PHOENIX, OCT. 31 -- President Reagan today renewed his demand that the Senate Judiciary Committee promptly begin hearings on the nomination of Judge Douglas H. Ginsburg to the Supreme Court, and presidential spokesman Marlin Fitzwater urged that the hearings begin even before the American Bar Association has completed its evaluation of his qualifications.

In his weekly radio address, Reagan said he wants to avoid "the kind of campaign of pressure politics we saw during consideration of Judge {Robert H.} Bork's nomination," which was rejected by the Senate.

"The way to show its determination to prevent such a campaign from happening again is for the Senate to insist that the Judiciary Committee hold hearings promptly," Reagan said. "No delays to gear up opposition or support for this nomination."

Fitzwater said, "We'd all like to fill the vacancy on the court while it's still in session," and he urged the hearings to begin even before the bar association's evaluation of Ginsburg is presented to the committee. Committee sources said the ABA evaluation will not be available before Dec. 1. Fitzwater noted that the ABA had been asked to work as quickly as possible.

Senate sources have said that while hearings are possible this year, floor action on the nomination appears unlikely until 1988, especially if Congress meets its scheduled Nov. 21 adjournment date.

When he was nominated to the federal appeals court 11 months ago, Ginsburg received a recommendation only of "qualified," the lowest of three favorable ratings. It would be highly unusual for the hearings to begin before the completion of the bar association evaluation of his nomination to the high court. The ABA evaluation was complete before hearings for all of Reagan's other Supreme Court nominees.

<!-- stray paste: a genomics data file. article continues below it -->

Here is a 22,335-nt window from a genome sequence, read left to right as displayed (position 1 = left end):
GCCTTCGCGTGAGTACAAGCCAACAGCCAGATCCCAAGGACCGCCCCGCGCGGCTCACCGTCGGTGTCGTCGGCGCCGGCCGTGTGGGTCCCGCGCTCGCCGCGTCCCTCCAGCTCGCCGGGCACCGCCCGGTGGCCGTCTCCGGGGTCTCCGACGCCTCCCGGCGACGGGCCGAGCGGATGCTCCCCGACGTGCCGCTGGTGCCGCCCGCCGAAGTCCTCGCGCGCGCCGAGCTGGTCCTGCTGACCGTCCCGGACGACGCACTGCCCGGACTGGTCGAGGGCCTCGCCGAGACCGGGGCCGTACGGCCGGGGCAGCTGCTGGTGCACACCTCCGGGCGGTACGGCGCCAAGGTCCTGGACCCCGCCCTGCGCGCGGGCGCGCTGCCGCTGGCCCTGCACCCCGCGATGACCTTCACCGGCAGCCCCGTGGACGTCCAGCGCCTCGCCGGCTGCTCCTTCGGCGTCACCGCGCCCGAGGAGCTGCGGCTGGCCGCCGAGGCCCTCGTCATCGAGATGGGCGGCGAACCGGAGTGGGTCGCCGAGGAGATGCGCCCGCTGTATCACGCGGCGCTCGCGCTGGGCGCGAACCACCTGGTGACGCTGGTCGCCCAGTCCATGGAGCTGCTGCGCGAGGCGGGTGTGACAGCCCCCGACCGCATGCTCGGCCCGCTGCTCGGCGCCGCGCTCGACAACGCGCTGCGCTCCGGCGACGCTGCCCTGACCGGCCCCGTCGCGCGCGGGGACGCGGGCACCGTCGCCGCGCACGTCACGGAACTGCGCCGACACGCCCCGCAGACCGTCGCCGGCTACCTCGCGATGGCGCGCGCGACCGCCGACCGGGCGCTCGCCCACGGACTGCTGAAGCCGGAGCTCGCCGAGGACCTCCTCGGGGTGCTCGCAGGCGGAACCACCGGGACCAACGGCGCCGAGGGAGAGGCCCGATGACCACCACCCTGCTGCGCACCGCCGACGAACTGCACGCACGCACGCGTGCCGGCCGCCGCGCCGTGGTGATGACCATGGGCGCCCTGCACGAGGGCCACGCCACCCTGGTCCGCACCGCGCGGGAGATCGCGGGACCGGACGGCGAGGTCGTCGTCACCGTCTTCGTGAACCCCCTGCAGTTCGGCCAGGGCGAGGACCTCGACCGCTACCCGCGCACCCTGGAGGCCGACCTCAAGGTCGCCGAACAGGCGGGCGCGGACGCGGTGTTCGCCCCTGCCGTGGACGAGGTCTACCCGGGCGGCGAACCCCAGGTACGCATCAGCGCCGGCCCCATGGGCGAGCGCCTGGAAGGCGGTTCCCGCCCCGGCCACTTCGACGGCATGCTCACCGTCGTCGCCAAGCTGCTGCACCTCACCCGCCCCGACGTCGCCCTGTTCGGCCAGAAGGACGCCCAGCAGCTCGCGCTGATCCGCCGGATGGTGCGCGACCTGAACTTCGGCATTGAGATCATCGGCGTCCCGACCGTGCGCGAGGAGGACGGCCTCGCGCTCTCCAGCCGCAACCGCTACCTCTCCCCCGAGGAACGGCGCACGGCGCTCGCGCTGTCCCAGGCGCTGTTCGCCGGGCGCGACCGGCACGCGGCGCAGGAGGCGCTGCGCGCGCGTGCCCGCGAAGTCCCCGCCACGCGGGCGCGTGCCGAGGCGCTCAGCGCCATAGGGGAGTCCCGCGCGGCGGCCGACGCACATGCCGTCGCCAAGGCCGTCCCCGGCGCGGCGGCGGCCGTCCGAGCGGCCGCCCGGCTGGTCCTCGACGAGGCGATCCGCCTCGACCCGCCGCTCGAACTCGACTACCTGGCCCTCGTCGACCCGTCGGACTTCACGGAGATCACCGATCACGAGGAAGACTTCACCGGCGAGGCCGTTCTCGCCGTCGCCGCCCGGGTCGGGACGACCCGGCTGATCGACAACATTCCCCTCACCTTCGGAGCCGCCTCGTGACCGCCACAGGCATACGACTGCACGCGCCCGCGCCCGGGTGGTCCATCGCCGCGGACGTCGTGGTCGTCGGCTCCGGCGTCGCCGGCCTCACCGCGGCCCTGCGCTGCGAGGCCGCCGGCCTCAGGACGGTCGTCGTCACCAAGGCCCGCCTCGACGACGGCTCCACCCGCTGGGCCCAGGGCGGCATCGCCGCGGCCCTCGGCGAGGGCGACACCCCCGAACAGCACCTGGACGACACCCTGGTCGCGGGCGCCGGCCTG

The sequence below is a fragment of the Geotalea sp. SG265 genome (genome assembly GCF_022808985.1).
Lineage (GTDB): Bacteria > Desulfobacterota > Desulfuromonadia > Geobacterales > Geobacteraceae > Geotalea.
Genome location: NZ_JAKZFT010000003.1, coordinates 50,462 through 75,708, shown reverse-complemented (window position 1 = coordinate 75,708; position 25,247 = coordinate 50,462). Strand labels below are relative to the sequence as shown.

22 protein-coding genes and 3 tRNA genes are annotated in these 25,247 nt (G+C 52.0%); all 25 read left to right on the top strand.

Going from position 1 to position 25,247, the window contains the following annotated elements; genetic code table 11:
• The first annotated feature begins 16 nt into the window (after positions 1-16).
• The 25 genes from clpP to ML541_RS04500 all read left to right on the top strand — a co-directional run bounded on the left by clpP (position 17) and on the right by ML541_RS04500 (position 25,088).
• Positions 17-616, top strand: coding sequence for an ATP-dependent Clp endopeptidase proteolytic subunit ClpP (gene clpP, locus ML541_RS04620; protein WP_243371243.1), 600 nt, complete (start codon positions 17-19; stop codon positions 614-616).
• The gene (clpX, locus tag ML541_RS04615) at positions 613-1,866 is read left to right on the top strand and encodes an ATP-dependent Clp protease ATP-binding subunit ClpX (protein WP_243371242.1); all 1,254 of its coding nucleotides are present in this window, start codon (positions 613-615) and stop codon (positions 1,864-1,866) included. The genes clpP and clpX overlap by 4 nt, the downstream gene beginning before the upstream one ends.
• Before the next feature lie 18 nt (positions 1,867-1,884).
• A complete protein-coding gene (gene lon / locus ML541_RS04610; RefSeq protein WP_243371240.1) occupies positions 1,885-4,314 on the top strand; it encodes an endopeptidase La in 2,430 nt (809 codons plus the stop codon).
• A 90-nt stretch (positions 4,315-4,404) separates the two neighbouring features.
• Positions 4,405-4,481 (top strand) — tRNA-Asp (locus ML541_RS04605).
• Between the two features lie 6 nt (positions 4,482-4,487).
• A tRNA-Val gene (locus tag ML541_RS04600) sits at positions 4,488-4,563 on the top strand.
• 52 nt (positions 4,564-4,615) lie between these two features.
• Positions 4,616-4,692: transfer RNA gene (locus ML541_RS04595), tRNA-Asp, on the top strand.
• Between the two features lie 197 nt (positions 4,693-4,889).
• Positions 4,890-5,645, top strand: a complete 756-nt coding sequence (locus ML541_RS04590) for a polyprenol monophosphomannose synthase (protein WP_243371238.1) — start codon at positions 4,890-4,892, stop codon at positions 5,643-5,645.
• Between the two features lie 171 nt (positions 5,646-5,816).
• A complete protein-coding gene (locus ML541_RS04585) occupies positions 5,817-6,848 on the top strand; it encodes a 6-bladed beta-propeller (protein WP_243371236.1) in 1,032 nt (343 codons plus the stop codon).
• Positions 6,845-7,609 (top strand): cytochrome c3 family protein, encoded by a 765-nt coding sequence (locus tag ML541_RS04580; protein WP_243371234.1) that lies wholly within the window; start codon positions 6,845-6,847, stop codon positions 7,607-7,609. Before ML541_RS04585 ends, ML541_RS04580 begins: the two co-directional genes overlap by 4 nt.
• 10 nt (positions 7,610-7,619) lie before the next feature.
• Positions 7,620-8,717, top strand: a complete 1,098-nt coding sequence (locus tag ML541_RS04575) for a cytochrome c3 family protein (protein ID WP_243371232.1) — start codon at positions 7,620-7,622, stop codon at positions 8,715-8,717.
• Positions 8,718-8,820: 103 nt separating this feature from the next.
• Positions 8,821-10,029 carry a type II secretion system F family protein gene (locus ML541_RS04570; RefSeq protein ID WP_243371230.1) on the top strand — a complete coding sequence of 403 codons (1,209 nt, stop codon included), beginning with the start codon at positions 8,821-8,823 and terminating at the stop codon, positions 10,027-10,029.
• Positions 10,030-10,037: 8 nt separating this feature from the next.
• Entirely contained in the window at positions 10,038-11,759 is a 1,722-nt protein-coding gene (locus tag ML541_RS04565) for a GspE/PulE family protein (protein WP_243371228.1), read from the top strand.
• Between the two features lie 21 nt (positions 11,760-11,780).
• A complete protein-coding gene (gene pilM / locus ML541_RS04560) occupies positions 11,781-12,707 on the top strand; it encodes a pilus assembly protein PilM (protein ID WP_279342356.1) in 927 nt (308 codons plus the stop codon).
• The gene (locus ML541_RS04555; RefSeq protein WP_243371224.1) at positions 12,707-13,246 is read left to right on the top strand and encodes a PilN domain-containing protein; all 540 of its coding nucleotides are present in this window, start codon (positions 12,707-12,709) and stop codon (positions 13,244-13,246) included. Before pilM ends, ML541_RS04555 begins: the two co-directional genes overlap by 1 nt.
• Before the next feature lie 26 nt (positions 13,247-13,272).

While Reagan publicly inveighed against the "pressure politics" of the Bork fight today, his strategists were planning to meet in Washington to develop tactics for handling the Ginsburg nomination. Fitzwater said there was not yet a "hard and fast" strategy, but it was being worked out this weekend.

Reagan, however, seemed to focus today -- as he did in announcing the nomination Friday -- on criminal justice issues, although as a law school professor and Justice Department official Ginsburg's specialty was antitrust law. "Too many judges have reinterpreted the Constitution, got away from the original intent of the founders and, in the process, made law enforcement a game in which clever lawyers try to find ways to trip up the police," Reagan said.

"Our courts must protect the rights of all Americans," he added. "And that includes the rights of the victims of crime and of society, not just of criminals."

Reagan's radio address was taped Friday at the White House. He traveled here to attend memorial services for First Lady Nancy Reagan's mother, Edith Luckett Davis, who died last week at the age of 91.